But when I thought about you turning 10 all I could think about was the possibility buzzing in your future. Then I thought about being 40, and how although I didn’t realize it until now, that same possibility has an incredibly long shelf life. It’s buzzing, still.
I just wanted to make sure you knew that the exploring lasts forever. And although it’s sometimes difficult, it’s also so much fun.
I love deciphering author’s words, but feel strange in making a solid declaration one way or the other. I mean, I don’t know exactly what Eliot meant when he wrote his poem, but I know what I take away from it. The endless rewards of exploring and uncertainty. And as I mentioned above, I also think a lot about the knowing.
What I tend to think is that we get very few moments of pure certainty in this lifetime. I don’t view this as a negative in the slightest, becasue that’s what makes them so remarkable. I think we “know the place” over and over again, but that the feeling is necessarily fleeting.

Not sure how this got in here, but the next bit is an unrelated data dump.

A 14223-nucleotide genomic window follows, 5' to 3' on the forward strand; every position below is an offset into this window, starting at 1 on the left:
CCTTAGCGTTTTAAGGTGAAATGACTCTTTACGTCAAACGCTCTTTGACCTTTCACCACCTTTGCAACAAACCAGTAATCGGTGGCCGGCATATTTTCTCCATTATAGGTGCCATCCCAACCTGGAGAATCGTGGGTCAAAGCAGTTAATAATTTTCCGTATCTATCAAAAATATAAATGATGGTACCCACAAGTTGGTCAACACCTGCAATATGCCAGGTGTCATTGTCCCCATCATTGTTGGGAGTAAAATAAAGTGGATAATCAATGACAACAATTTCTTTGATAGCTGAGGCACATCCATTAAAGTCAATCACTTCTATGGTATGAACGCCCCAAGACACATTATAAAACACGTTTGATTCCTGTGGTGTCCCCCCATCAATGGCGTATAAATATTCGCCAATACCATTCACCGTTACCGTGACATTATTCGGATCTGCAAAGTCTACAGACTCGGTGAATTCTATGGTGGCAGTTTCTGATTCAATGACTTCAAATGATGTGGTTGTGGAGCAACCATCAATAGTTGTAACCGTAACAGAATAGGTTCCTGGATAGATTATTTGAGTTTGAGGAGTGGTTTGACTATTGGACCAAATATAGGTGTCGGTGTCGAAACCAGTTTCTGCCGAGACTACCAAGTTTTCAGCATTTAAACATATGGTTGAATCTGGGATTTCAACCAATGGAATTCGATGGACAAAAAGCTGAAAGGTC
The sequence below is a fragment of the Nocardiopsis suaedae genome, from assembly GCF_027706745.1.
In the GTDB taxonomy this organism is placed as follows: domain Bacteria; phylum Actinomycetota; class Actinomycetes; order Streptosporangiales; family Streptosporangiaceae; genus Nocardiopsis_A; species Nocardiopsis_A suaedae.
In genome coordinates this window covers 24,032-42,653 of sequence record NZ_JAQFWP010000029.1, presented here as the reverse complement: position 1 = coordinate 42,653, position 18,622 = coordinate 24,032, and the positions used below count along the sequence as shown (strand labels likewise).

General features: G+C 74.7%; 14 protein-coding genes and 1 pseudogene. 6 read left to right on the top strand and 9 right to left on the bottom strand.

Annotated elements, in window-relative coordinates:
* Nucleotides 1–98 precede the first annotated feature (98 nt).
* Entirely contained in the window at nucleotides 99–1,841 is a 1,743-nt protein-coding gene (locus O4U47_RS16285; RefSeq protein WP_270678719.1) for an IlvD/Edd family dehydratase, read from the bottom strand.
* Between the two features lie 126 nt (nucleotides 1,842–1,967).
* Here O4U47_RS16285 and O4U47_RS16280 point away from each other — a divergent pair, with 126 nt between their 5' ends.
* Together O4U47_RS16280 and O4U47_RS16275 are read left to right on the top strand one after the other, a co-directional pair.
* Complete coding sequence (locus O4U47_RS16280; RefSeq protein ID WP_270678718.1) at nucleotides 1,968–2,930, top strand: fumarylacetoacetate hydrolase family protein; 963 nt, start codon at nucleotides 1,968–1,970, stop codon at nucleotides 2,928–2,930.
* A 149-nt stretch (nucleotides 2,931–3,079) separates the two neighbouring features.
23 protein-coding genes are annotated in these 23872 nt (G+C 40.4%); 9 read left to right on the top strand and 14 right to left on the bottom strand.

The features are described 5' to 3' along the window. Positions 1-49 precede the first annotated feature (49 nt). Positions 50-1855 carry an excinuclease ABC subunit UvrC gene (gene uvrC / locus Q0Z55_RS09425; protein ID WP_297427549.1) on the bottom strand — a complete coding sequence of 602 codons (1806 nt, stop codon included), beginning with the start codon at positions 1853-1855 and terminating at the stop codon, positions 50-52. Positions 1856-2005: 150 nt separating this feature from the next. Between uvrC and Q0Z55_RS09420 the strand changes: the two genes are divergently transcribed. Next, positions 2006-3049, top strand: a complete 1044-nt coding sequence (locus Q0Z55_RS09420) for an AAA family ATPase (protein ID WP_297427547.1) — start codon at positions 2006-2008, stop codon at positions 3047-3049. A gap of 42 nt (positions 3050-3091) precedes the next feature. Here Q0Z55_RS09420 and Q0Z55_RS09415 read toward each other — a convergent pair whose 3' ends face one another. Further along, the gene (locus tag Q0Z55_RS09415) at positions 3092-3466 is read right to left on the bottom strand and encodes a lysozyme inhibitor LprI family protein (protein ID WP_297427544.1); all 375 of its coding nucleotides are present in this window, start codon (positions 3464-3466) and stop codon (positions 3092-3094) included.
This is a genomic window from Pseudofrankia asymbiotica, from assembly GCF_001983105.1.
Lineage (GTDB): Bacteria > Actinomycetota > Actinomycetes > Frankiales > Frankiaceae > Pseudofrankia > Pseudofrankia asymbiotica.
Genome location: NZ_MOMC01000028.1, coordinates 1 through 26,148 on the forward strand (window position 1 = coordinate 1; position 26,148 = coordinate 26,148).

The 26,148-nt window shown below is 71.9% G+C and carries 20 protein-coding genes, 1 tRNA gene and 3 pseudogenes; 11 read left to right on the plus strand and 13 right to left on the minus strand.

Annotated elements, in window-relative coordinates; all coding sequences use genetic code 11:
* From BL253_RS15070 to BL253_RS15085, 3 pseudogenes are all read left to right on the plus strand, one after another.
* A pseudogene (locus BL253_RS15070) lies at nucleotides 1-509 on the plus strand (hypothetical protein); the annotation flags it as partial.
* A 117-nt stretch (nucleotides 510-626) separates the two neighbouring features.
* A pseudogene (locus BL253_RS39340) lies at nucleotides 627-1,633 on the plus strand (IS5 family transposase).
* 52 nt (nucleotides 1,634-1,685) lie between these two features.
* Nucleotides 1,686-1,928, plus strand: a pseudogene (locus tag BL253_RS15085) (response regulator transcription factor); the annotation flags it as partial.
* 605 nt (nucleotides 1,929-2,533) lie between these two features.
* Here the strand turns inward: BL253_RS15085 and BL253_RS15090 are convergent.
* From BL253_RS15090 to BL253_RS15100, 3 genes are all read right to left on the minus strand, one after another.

I won’t (because I know you want to get back to that graphic novel) indulge in a litany of personal experiences here although I will say that my first meeting your dad, and our relationship since, has possessed that quality of certainty for me, and I’m so lucky for that.
Then, Nora, there was September 20, 2008.
I’ve talked about your birth many times over the years. How you did not want to come out. The reggae they played. The bright lights. The funny doctors. And suddenly, you.
All our wondering, all the possibility, bundled and wide-eyed, five days before your due date, like you couldn’t wait. The hospital room bustling with potential, decades and decades worth.
But in those first few minutes, it was like tunnel vision. Me and your dad, gazing back. No “what’s next? or why? or should I?” Just a perfect happy birthday. Just an inevitable, “of course.”